Height: 509 metres / 1670 feet Grid reference: NY 27842 34769
Heading for Longlands Fell from Lowthwaite Fell.
Firstly, thanks to all (the many!) who attended the book launch in Keswick and Bowness this weekend, it was great to meet so many of the StridingEdge family and I was humbled by the amount of people that had travelled from far and wide to attend the event and meet Dougal and Casper (and two blokes that have brought a book out!). Thank you.
The weather has completely turned around from my last walk with the temperatures reaching a heady 12C and the snow has completely disappeared from the fell tops now. I wasn’t expecting much from the weather but was pleasantly surprised when the weather was much brighter than expected on these rather dull fells. The wind however was biting up there and it was really quite cold on the tops.
The prediction was for rain and strong winds today but it looked clear further north so I headed to Longlands to walk some of the Uldale Fells. The high fells have a fresh dusting of snow and even these ‘Back o’ Skiddaw’ fells had some lying on the tops. The wind was biting though and the skies to the west looked threatening throughout the walk.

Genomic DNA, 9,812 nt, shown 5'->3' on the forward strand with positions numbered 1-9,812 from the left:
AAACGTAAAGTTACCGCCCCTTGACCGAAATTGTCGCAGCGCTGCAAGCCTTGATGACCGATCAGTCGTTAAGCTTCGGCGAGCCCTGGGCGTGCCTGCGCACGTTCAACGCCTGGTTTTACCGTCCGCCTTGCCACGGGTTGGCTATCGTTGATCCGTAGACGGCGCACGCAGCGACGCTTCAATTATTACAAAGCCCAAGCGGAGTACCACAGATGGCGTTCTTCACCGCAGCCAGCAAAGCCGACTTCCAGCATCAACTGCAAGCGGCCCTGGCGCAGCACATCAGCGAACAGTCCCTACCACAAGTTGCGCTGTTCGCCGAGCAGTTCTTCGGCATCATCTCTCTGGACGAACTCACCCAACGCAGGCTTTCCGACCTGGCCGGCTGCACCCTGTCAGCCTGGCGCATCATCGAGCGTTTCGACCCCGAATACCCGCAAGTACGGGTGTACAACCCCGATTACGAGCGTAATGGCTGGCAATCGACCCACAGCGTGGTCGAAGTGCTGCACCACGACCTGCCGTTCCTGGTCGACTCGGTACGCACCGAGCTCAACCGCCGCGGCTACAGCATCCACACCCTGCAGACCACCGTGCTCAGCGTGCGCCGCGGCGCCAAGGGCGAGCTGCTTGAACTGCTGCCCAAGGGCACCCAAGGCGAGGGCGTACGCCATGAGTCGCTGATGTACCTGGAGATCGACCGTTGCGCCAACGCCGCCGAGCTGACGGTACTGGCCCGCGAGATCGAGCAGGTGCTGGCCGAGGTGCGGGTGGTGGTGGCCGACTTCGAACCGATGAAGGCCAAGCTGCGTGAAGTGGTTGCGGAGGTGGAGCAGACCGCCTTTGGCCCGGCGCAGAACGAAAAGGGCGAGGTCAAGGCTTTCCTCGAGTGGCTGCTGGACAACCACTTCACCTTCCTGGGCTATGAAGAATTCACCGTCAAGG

I had a trip to the north of the Lakes for a walk around some of the Uldale Fells this morning. There were some sunny spells but it was generally dull with low lying mist on the tops. The going was very wet too after recent heavy rain so it turned into a bit of a squelch around the fells. After the Uldale Fells I had a short drive over to Binsey as part of a ‘Wainwright 3rd time round’ mopping up exercise.
What a day! I passed through major rainstorms throughout the central Lake District to find it fairly clear behind Skiddaw. The tail end of Hurricane Gordon hit while we were up there today though, with very high winds and showers. Although it is usually relatively easy going, the fells being grassy and most unlike other fells in Lakeland, today the wind made the going much tougher.
The Uldale fells are known as ‘The Back o’ Skiddaw’ and are on the northernmost boundary of the Lake District. They certainly are off the beaten track and we completed this circuit without even catching sight of a single soul.